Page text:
Two soldiers on leave spend three nights at a club offering free of charge food, dancing, and entertainment for servicemen on their way overseas. Club founders Bette Davis and John Garfield give talks on the history of the place.
The Andrews Sisters
Spinster poetess Susan Grieve lives in a Manhattan apartment where naval hero Slick Novak comes with her for a nightcap. Next morning they visit her Connecticut farm where Novak tells her ... See full summary »
Two producers are putting together a Calvacade of Stars for a wartime charity show. Along with a list of well-knowns they promote the work of an unknown singer and songwriter.Written by
Ed Stephan <firstname.lastname@example.org>
In one of the scenes where Eddie Cantor, dressed as an American Indian, is being chased by other men dressed as American Indians, the film negative has been flipped - you can see the signs on store windows are clearly backward/mirror images of what they are supposed to read. See more »
See all of your favorite 1940s Warner Bros. stars as you've never seen them before!
This star-studded WWII morale-booster is not unlike similar star-studded WWII morale-boosters put out by other studios, featuring the big names in brief cameos sprinkled throughout a thin "let's put on a benefit" plot. Here the WB stars perform little vaudeville sketches, singing and dancing, as part of a charity show. And we're talking some big names here: Bette Davis, Errol Flynn, Olivia de Havilland, John Garfield, Ida Lupino, Ann Sheridan, Jack Carson, etc.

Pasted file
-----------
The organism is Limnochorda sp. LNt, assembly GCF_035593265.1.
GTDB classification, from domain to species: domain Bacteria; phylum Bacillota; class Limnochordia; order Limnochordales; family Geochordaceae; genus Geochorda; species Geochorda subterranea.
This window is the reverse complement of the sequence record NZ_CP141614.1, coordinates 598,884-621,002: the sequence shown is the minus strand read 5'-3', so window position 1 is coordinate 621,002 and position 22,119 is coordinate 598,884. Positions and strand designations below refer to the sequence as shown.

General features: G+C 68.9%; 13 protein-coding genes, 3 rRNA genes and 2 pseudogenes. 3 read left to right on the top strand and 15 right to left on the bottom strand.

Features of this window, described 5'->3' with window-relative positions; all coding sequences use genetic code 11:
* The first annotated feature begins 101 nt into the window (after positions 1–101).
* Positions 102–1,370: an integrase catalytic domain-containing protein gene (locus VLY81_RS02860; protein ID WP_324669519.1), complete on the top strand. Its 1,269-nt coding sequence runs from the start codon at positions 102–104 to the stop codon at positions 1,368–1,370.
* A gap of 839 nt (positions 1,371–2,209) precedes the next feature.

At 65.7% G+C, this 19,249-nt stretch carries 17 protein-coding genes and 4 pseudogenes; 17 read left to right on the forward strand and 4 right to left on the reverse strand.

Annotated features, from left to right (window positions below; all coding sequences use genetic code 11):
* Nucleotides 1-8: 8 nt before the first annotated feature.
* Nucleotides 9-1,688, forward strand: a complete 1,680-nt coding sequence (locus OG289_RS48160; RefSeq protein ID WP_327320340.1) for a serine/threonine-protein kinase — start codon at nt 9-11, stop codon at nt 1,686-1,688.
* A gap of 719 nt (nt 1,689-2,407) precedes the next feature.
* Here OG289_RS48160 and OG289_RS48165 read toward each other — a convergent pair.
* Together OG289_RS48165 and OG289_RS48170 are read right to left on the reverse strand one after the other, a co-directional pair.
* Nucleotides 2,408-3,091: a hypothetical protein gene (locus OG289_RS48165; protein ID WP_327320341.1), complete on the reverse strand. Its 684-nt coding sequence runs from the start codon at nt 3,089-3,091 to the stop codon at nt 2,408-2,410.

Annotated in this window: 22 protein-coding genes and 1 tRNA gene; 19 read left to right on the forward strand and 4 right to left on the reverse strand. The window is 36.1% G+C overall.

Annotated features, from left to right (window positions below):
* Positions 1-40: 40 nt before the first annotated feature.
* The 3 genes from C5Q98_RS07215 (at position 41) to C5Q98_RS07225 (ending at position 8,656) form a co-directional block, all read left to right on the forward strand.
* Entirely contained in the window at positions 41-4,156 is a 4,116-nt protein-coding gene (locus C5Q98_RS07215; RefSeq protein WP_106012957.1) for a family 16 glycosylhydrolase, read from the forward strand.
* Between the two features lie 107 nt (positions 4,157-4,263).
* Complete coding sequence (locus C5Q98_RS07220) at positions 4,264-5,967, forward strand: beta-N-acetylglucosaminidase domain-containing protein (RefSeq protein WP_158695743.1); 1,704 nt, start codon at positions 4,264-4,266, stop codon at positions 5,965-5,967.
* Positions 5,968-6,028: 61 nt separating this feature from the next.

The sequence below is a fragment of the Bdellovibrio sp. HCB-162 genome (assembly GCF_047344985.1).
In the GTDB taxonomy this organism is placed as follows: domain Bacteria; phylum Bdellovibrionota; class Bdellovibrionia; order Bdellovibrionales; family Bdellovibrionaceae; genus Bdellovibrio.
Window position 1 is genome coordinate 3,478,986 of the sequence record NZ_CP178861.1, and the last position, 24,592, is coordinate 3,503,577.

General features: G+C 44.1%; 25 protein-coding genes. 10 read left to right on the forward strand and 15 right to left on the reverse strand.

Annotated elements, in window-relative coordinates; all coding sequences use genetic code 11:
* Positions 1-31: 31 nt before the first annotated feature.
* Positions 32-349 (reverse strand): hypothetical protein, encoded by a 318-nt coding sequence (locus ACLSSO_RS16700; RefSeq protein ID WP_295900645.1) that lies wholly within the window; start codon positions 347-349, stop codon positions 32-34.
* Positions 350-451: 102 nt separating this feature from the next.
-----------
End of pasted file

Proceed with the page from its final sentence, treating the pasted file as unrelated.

The real star, however, is Eddie Cantor. Much of the movie is about how annoying and overbearing Cantor is, with Cantor in a dual role as both a parody of himself and his resentful look-alike. In an exhibit of good-humored self-deprecation, Cantor allows his name to be dragged through the mud by critics of his corny jokes and swollen ego (his alternate character among them). As one character or the other Cantor moves the screwy plot along.
This movie is simply a star-studded, feel-good musical. And it is a lot of fun. The stars who really shine in this are John Garfield, Bette Davis, and Cantor. Dinah Shore is featured prominently in her first screen appearance and we even get to see Spike Jones and His City Slickers in action. Errol Flynn has a nice number and Alexis Smith shows off her dancing background. S.Z. Sakall is hilarious as always and the young romantic couple (Joan Leslie and Dennis Morgan) make sure to plug recent WB successes. (Leslie lets go with impressions of Lupino and James Cagney.)
It's interesting, in the scene where Olivia de Havilland and Ida Lupino dance on either side of George Tobias (in a slightly awkward jive routine), to note the contrast in the actresses' performances. Both de Havilland and Lupino are in the frame, basically playing clones of each other. But it seems like de Havilland just put so much more into her performance, particularly with her facial expressions.
It's a treat to see all of these stars in one movie and it's a treat to see them do something fun and different. The songs won't always blow you away, but they're pleasant enough. The finale is a medley of all the songs we've heard, with the welcome return of the stars we've seen. It's a fitting cap to the viewer's journey, and should leave everyone in a good mood. I think I liked the music more after hearing it all reprised in the finale.
Top-billed Humphrey Bogart has about a minute of screen time and, though he leaves an impression, he doesn't do any singing or dancing.
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